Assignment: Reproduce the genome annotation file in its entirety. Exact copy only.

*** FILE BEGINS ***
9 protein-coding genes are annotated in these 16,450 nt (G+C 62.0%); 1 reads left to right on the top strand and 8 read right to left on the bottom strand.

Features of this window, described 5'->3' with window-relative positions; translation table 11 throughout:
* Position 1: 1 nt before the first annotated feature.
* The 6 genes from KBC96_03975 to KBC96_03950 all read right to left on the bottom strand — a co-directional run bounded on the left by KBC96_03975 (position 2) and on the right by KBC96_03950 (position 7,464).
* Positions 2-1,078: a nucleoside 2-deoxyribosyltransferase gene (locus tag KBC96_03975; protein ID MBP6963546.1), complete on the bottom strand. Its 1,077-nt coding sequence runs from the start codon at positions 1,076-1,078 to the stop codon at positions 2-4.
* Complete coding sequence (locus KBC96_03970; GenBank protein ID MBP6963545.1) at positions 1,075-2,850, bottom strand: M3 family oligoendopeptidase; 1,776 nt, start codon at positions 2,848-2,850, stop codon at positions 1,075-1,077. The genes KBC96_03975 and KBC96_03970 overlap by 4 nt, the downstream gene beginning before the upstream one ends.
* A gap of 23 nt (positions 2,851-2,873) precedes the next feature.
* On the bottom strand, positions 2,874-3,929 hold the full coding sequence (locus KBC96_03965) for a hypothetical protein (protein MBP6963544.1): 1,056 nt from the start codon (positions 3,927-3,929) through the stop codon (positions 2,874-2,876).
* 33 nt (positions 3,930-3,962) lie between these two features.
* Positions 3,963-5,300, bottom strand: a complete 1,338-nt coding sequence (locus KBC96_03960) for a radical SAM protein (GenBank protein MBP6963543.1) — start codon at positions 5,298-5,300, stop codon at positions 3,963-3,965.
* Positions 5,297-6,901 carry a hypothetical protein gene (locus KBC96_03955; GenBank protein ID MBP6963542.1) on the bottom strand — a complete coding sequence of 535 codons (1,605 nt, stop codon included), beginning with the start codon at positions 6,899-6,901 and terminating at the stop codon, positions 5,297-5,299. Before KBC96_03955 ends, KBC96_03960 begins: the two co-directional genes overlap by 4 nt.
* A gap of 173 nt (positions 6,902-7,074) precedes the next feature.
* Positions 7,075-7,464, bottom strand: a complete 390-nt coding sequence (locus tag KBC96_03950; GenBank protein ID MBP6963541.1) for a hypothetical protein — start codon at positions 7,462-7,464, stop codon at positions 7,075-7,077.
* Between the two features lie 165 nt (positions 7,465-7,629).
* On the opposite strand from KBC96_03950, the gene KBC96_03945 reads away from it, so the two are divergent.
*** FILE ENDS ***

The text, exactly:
9 protein-coding genes are annotated in these 16,450 nt (G+C 62.0%); 1 reads left to right on the top strand and 8 read right to left on the bottom strand.

Features of this window, described 5'->3' with window-relative positions; translation table 11 throughout:
* Position 1: 1 nt before the first annotated feature.
* The 6 genes from KBC96_03975 to KBC96_03950 all read right to left on the bottom strand — a co-directional run bounded on the left by KBC96_03975 (position 2) and on the right by KBC96_03950 (position 7,464).
* Positions 2-1,078: a nucleoside 2-deoxyribosyltransferase gene (locus tag KBC96_03975; protein ID MBP6963546.1), complete on the bottom strand. Its 1,077-nt coding sequence runs from the start codon at positions 1,076-1,078 to the stop codon at positions 2-4.
* Complete coding sequence (locus KBC96_03970; GenBank protein ID MBP6963545.1) at positions 1,075-2,850, bottom strand: M3 family oligoendopeptidase; 1,776 nt, start codon at positions 2,848-2,850, stop codon at positions 1,075-1,077. The genes KBC96_03975 and KBC96_03970 overlap by 4 nt, the downstream gene beginning before the upstream one ends.
* A gap of 23 nt (positions 2,851-2,873) precedes the next feature.
* On the bottom strand, positions 2,874-3,929 hold the full coding sequence (locus KBC96_03965) for a hypothetical protein (protein MBP6963544.1): 1,056 nt from the start codon (positions 3,927-3,929) through the stop codon (positions 2,874-2,876).
* 33 nt (positions 3,930-3,962) lie between these two features.
* Positions 3,963-5,300, bottom strand: a complete 1,338-nt coding sequence (locus KBC96_03960) for a radical SAM protein (GenBank protein MBP6963543.1) — start codon at positions 5,298-5,300, stop codon at positions 3,963-3,965.
* Positions 5,297-6,901 carry a hypothetical protein gene (locus KBC96_03955; GenBank protein ID MBP6963542.1) on the bottom strand — a complete coding sequence of 535 codons (1,605 nt, stop codon included), beginning with the start codon at positions 6,899-6,901 and terminating at the stop codon, positions 5,297-5,299. Before KBC96_03955 ends, KBC96_03960 begins: the two co-directional genes overlap by 4 nt.
* A gap of 173 nt (positions 6,902-7,074) precedes the next feature.
* Positions 7,075-7,464, bottom strand: a complete 390-nt coding sequence (locus tag KBC96_03950; GenBank protein ID MBP6963541.1) for a hypothetical protein — start codon at positions 7,462-7,464, stop codon at positions 7,075-7,077.
* Between the two features lie 165 nt (positions 7,465-7,629).
* On the opposite strand from KBC96_03950, the gene KBC96_03945 reads away from it, so the two are divergent.